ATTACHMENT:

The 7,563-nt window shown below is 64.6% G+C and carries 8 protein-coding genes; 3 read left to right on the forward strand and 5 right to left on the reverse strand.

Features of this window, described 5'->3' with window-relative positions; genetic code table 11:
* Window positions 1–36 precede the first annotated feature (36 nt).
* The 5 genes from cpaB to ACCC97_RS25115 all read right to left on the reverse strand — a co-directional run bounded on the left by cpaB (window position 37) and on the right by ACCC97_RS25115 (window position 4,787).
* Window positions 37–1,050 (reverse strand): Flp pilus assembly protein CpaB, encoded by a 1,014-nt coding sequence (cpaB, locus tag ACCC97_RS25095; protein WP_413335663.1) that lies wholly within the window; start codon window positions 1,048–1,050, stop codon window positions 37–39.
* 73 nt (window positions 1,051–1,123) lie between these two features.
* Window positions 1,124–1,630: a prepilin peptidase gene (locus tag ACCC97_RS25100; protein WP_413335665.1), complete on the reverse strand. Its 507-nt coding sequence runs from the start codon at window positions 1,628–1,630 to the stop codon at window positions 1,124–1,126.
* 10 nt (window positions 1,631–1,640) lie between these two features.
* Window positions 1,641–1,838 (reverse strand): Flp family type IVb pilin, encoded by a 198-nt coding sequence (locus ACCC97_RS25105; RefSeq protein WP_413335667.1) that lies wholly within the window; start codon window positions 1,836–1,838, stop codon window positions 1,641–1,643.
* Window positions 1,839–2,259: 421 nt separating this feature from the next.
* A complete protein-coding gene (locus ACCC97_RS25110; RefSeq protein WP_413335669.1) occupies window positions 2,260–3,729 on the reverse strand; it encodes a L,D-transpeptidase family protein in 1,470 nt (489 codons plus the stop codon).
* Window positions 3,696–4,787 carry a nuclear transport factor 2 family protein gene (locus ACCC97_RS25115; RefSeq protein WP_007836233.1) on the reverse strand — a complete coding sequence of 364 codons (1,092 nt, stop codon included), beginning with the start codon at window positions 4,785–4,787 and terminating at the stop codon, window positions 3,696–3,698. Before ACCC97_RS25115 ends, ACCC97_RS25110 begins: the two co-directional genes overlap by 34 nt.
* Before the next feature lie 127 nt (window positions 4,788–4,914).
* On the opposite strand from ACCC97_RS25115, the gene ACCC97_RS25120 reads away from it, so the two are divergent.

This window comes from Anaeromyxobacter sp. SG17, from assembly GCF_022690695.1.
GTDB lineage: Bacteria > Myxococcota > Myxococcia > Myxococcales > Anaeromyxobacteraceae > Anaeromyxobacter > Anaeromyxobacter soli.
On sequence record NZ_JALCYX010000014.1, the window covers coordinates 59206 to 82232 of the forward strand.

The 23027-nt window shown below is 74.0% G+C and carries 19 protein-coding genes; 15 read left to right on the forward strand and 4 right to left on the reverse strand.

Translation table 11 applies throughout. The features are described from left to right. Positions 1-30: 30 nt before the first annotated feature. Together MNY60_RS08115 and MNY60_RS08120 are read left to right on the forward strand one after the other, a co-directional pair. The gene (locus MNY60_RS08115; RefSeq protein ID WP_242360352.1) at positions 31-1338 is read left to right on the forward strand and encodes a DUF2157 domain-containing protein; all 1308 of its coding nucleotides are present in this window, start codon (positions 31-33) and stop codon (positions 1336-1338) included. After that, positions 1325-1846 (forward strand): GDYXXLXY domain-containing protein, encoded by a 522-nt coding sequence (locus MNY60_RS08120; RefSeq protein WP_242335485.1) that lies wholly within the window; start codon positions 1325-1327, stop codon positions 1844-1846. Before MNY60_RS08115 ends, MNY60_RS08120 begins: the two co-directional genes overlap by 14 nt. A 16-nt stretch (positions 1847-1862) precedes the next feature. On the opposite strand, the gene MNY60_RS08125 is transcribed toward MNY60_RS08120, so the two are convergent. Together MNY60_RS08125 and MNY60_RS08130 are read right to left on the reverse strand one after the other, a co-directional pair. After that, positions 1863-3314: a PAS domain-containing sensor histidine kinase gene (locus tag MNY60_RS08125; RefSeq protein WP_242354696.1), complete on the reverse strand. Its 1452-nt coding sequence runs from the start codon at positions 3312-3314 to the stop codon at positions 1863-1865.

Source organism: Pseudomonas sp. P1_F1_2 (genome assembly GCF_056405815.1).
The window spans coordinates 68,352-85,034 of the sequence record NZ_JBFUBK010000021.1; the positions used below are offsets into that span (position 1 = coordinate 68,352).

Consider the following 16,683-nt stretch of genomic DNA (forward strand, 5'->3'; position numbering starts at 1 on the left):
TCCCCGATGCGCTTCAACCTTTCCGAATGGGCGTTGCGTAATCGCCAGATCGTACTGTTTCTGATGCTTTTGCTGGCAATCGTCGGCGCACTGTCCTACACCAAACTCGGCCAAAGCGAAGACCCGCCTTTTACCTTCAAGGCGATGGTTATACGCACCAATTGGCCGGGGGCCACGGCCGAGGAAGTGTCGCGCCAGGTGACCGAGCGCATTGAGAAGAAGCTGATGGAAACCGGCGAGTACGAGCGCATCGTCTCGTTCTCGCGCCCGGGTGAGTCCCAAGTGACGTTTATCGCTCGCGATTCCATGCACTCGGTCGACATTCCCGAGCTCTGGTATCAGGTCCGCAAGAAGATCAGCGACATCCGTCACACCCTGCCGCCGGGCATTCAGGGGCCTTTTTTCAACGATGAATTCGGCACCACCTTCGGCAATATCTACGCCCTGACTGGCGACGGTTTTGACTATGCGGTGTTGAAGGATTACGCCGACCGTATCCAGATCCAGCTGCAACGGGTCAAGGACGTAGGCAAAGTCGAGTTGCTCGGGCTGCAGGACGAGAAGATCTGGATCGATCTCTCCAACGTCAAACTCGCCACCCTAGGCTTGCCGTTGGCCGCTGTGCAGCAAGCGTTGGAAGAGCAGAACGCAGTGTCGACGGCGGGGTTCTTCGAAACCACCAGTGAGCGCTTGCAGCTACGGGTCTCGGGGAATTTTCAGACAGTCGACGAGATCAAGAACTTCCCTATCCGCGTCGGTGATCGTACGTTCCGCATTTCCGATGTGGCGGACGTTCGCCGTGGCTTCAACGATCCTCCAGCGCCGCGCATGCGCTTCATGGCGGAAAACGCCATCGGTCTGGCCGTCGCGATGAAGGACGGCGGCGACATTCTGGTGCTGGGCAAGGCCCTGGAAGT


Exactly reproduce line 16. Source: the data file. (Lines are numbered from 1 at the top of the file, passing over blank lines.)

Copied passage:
GTDB lineage: Bacteria > Myxococcota > Myxococcia > Myxococcales > Anaeromyxobacteraceae > Anaeromyxobacter > Anaeromyxobacter soli.